But the Windows 7 version didn’t work, and Windows didn’t have symbols. In the end, I literally just sorted the list of functions by length, and looked at the longest one: The body of that sub looks like: Compare, jump, compare, jump, compare jump, etc. That looks like buttons being checked! The value being compared at each step is stored in esi, which is defined at the top of that function: I used r esi to see the argument: Now that I know where button-pushes are processed, I know where I need to inject my code!

I assume it’s part of the “this execution is taking too long” code, since that stopped working when I added this patch. But we fix that later.

The first byte of the original call – E8 – simply means “call a 4-byte relative address”. The next 4 bytes are the offset from the start of the next instruction to the instruction we want to call as little endian.

What’s that mean? It means that we need to know how far it is from the next instruction 0xAB and the place we want to call 0xE2D.

We can figure that out with simple math: Of course, right now there’s just the remnants of the old function there, so if you call it, it’ll crash. That brings us to the last major part – the payload! Payload The payload is the most important part! It’s simply arbitrary assembly code that’ll run each time a button is pressed. The way it works is, it takes the button code such as 0x7c for ‘0’ and compares it to the current byte of the expected code starting at offset 0.

If it doesn’t match, we reset the counter and return. If it does match, we increment the counter and return if the counter is less than 8. When the counter reaches 8 – the length of the code – it runs the “decryption” code and pops up a MessageBox with the decrypted flag.

The decryption code will XOR the first 4 bytes of the encrypted flag with the first byte of the code. The next 4 bytes with the next byte, and so on, until the 8 code bytes have decoded the 32 flag bytes. Don’t do that if you want real security! Here’s the full, annotated assembly: That means we need to use 2 bytes for every character of our flag.

Why do we use that one? Because it’s what calc. In the patch. Here’s what it looks like when I run the generator script: All said and done, the patch is bytes long with no real attempt to optimized my assembly.

Not too shabby! Fixing “this calculation is taking too long” One funny thing – I was forever getting “This calculation is taking too long, would you like to continue? I tracked down the code to display it, and figured out it runs in a separate thread: CreateThread By this point, I just wanted to go to bed I wrote this whole thing in one evening! That thread no longer runs, and my problem is solved. I still have no idea why I started seeing that..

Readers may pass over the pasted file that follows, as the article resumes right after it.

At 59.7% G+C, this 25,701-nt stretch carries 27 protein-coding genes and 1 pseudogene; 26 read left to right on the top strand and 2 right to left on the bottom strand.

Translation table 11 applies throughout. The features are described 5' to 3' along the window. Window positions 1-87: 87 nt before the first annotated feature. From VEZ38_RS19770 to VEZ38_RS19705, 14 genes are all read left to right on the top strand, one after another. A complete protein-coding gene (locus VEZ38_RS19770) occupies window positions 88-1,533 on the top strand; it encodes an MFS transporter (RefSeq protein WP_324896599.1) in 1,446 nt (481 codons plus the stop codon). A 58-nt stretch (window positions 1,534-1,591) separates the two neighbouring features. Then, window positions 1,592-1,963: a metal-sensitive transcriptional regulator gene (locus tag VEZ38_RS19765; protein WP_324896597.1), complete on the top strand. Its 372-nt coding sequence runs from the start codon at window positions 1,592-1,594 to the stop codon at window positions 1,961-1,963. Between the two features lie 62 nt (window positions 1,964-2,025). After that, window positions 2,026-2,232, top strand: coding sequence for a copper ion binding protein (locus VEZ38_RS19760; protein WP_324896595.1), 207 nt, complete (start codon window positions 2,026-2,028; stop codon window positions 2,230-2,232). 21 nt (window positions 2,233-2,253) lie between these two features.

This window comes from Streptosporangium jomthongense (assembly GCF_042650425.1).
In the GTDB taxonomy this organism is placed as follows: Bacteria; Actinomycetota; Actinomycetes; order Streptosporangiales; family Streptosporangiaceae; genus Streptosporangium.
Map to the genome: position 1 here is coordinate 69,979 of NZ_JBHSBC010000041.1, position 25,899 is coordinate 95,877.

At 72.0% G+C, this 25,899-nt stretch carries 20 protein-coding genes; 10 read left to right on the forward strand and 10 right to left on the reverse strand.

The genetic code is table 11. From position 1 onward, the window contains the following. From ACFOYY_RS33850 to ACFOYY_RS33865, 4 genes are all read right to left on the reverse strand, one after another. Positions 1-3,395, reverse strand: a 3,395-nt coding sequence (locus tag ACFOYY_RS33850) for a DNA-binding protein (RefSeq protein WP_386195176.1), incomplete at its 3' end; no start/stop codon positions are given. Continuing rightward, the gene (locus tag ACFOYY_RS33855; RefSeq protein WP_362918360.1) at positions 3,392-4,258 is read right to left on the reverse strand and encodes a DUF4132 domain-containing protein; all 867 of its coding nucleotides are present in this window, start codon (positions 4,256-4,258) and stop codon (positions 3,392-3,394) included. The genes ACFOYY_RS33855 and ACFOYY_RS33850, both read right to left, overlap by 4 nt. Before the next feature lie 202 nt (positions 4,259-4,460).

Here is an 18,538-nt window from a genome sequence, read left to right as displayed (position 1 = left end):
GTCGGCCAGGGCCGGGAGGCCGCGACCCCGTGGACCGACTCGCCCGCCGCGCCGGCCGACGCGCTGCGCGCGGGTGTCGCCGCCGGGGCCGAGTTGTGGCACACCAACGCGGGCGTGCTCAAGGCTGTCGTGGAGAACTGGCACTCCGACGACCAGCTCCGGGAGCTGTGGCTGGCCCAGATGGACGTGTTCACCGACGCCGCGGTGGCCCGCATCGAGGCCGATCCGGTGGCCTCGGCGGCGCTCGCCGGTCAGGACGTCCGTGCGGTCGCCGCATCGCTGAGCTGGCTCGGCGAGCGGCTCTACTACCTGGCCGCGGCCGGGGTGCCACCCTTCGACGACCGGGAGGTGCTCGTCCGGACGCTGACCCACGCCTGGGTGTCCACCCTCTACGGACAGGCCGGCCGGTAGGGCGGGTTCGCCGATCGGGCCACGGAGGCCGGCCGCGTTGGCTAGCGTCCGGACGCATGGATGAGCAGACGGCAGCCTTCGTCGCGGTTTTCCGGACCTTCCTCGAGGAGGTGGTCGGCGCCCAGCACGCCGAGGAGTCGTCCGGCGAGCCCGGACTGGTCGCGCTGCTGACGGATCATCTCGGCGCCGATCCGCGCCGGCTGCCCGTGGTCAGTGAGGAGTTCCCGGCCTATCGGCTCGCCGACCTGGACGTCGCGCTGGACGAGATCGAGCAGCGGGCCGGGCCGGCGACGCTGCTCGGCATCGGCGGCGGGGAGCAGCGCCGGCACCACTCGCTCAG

Putting it all together All said and done, here are all the patches I just talked about, all in one place: Eight patches, and we have a cool backdoor in Calc! The coolest thing is, the flag and code are both generated dynamically. That means you can easily change the code and data and get your own encrypted flag!

What’s the Purposes of ctfmon.exe and is it a Legitimate Process?

The crckmy.me file is related to the CTF (Collaborative Translation Framework) Loader. This is a service that is used to provide text support for. Greetings fellow hackers. I’ve been playing some binary CTFs earlier so I decided to play reversing challenges. Key to understand this. [UPDATED] What’s CTF Loader? Learn what crckmy.me is and how to disable it with this easy tutorial. Is CTF Loader harmful? Find out now!.

CTF Loader (32 bit) (ctfmon.exe) What is this? Is it a virus or malware? (Windows 8.1)

What is a CTF Loader ctfmon. This post continues our series of articles about Windows processes and today we will discuss what is CTF loader Collaborative Translation Framework or ctfmon. This component is responsible for Alternative User Input and Office language panel.

Getting calc.exe

So we are providing the Office 2007 activation keys. How to activate Microsoft Office 2007. Office 2007 activation key is the most critical necessity for PC users who are facing activation matters.

Watch: Come Across CTF Loader Issue On Windows 10? Fix It Now

The crckmy.me process is part of crckmy.me of Microsoft. Here are further details of crckmy.me, and whether it might be a virus or spyware. This entry has information about the startup entry named crckmy.me that points to the crckmy.me file. This program should not be allowed to start. Please visit this result. Greetings fellow hackers. I’ve been playing some binary CTFs earlier so I decided to play reversing challenges. Key to understand this.